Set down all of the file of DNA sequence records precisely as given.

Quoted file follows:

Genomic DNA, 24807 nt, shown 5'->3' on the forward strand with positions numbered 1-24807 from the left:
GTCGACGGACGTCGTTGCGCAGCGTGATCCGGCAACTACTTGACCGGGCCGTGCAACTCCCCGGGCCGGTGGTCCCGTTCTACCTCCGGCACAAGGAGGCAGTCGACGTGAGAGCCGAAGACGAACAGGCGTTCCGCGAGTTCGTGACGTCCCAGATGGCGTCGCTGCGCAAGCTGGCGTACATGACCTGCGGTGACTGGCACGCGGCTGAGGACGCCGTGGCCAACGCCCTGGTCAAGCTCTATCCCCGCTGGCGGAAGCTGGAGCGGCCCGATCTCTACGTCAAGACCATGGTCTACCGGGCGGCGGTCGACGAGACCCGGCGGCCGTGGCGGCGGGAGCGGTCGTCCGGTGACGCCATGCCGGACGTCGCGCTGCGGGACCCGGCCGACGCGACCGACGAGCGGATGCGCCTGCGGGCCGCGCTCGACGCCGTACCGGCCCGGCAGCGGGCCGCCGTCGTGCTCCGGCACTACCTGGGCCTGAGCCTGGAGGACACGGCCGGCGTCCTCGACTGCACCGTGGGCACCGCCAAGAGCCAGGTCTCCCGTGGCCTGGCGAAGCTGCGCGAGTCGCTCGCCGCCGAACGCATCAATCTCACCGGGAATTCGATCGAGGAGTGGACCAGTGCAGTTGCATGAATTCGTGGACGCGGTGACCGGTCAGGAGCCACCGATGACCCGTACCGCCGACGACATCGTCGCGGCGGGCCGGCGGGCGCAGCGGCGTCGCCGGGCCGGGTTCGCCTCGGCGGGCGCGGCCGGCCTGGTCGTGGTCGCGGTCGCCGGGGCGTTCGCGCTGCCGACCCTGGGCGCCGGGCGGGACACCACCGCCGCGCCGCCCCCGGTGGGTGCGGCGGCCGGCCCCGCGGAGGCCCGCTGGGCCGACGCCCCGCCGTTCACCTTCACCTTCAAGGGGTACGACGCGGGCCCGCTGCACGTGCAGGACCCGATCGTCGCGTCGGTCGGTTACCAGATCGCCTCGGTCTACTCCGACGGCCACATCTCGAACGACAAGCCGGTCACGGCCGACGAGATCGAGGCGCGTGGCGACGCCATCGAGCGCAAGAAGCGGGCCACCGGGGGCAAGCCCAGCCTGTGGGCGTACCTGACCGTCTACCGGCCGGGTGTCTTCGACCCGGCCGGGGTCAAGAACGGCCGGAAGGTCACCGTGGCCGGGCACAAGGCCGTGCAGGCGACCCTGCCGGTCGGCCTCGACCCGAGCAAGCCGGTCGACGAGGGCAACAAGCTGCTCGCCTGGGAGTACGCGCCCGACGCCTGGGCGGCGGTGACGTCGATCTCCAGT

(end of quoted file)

Genomic DNA, 24807 nt, shown 5'->3' on the forward strand with positions numbered 1-24807 from the left:
GTCGACGGACGTCGTTGCGCAGCGTGATCCGGCAACTACTTGACCGGGCCGTGCAACTCCCCGGGCCGGTGGTCCCGTTCTACCTCCGGCACAAGGAGGCAGTCGACGTGAGAGCCGAAGACGAACAGGCGTTCCGCGAGTTCGTGACGTCCCAGATGGCGTCGCTGCGCAAGCTGGCGTACATGACCTGCGGTGACTGGCACGCGGCTGAGGACGCCGTGGCCAACGCCCTGGTCAAGCTCTATCCCCGCTGGCGGAAGCTGGAGCGGCCCGATCTCTACGTCAAGACCATGGTCTACCGGGCGGCGGTCGACGAGACCCGGCGGCCGTGGCGGCGGGAGCGGTCGTCCGGTGACGCCATGCCGGACGTCGCGCTGCGGGACCCGGCCGACGCGACCGACGAGCGGATGCGCCTGCGGGCCGCGCTCGACGCCGTACCGGCCCGGCAGCGGGCCGCCGTCGTGCTCCGGCACTACCTGGGCCTGAGCCTGGAGGACACGGCCGGCGTCCTCGACTGCACCGTGGGCACCGCCAAGAGCCAGGTCTCCCGTGGCCTGGCGAAGCTGCGCGAGTCGCTCGCCGCCGAACGCATCAATCTCACCGGGAATTCGATCGAGGAGTGGACCAGTGCAGTTGCATGAATTCGTGGACGCGGTGACCGGTCAGGAGCCACCGATGACCCGTACCGCCGACGACATCGTCGCGGCGGGCCGGCGGGCGCAGCGGCGTCGCCGGGCCGGGTTCGCCTCGGCGGGCGCGGCCGGCCTGGTCGTGGTCGCGGTCGCCGGGGCGTTCGCGCTGCCGACCCTGGGCGCCGGGCGGGACACCACCGCCGCGCCGCCCCCGGTGGGTGCGGCGGCCGGCCCCGCGGAGGCCCGCTGGGCCGACGCCCCGCCGTTCACCTTCACCTTCAAGGGGTACGACGCGGGCCCGCTGCACGTGCAGGACCCGATCGTCGCGTCGGTCGGTTACCAGATCGCCTCGGTCTACTCCGACGGCCACATCTCGAACGACAAGCCGGTCACGGCCGACGAGATCGAGGCGCGTGGCGACGCCATCGAGCGCAAGAAGCGGGCCACCGGGGGCAAGCCCAGCCTGTGGGCGTACCTGACCGTCTACCGGCCGGGTGTCTTCGACCCGGCCGGGGTCAAGAACGGCCGGAAGGTCACCGTGGCCGGGCACAAGGCCGTGCAGGCGACCCTGCCGGTCGGCCTCGACCCGAGCAAGCCGGTCGACGAGGGCAACAAGCTGCTCGCCTGGGAGTACGCGCCCGACGCCTGGGCGGCGGTGACGTCGATCTCCAGT